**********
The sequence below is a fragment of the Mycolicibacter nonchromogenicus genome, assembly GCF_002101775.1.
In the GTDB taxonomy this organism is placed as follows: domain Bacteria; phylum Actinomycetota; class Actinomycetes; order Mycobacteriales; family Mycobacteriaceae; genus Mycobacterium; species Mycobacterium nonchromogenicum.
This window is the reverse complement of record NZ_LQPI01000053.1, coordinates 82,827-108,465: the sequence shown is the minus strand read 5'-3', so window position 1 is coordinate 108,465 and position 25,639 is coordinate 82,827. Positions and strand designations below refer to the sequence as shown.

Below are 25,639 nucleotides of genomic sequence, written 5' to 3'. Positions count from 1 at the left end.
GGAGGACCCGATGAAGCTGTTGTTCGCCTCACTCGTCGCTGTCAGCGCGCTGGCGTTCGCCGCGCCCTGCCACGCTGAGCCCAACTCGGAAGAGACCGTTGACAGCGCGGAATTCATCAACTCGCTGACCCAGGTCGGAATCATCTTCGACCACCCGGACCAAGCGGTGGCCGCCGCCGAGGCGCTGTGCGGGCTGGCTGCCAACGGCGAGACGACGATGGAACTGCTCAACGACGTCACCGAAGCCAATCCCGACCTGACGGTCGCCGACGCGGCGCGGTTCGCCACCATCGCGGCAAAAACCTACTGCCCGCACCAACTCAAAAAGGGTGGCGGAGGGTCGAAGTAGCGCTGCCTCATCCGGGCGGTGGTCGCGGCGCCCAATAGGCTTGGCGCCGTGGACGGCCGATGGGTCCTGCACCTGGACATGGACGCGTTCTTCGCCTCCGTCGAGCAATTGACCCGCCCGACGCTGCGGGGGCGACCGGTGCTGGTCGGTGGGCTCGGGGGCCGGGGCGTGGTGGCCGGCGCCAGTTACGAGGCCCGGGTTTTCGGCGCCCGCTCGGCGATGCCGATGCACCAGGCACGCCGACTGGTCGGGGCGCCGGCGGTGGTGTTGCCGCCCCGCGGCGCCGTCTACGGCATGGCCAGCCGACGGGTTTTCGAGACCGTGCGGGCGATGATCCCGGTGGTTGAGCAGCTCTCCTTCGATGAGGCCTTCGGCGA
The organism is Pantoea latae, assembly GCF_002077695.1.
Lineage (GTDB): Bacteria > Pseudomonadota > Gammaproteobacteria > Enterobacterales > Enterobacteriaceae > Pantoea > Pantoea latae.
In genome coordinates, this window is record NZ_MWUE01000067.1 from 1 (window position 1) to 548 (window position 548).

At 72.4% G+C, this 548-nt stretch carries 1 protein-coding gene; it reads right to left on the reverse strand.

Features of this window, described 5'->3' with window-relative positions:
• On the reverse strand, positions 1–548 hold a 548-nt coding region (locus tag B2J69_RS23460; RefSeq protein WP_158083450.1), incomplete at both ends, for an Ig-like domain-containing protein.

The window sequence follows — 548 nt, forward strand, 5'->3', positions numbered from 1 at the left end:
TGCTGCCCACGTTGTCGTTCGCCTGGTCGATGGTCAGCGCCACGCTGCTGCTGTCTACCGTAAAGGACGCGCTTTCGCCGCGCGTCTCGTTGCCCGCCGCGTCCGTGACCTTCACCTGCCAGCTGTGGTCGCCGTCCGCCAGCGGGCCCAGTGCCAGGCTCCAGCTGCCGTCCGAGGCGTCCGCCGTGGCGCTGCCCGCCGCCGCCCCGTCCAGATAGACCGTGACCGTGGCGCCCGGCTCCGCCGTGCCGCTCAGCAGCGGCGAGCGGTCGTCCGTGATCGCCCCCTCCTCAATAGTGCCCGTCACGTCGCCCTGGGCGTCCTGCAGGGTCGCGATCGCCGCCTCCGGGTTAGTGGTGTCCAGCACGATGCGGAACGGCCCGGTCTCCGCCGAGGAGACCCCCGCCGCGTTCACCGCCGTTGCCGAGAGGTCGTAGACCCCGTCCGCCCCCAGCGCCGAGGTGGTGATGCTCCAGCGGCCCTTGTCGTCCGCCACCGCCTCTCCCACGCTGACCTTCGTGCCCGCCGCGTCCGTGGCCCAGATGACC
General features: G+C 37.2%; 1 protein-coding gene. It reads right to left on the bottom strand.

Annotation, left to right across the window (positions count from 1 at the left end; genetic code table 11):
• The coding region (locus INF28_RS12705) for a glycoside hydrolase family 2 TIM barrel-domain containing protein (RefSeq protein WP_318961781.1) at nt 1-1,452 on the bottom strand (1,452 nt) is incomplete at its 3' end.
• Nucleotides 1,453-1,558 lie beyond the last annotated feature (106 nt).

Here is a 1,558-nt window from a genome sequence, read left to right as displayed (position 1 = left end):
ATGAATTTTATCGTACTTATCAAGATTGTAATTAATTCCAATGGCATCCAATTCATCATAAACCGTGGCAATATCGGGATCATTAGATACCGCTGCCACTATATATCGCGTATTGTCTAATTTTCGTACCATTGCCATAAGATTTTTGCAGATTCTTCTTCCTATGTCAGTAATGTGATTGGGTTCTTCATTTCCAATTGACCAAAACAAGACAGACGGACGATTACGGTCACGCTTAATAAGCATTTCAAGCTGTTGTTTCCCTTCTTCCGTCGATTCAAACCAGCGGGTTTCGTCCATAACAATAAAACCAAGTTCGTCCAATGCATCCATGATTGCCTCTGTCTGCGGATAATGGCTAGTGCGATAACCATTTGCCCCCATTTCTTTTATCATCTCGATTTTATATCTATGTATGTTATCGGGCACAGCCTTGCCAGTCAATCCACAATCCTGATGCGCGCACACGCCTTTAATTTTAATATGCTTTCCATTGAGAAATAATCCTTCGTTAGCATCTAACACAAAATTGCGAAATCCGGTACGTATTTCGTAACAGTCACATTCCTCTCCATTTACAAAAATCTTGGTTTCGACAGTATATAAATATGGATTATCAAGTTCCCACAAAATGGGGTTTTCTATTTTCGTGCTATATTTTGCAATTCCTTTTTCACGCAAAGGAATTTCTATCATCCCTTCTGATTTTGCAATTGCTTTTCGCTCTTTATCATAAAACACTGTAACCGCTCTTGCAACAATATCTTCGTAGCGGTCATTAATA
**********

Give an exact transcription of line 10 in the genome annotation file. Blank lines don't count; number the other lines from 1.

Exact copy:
Features of this window, described 5'->3' with window-relative positions: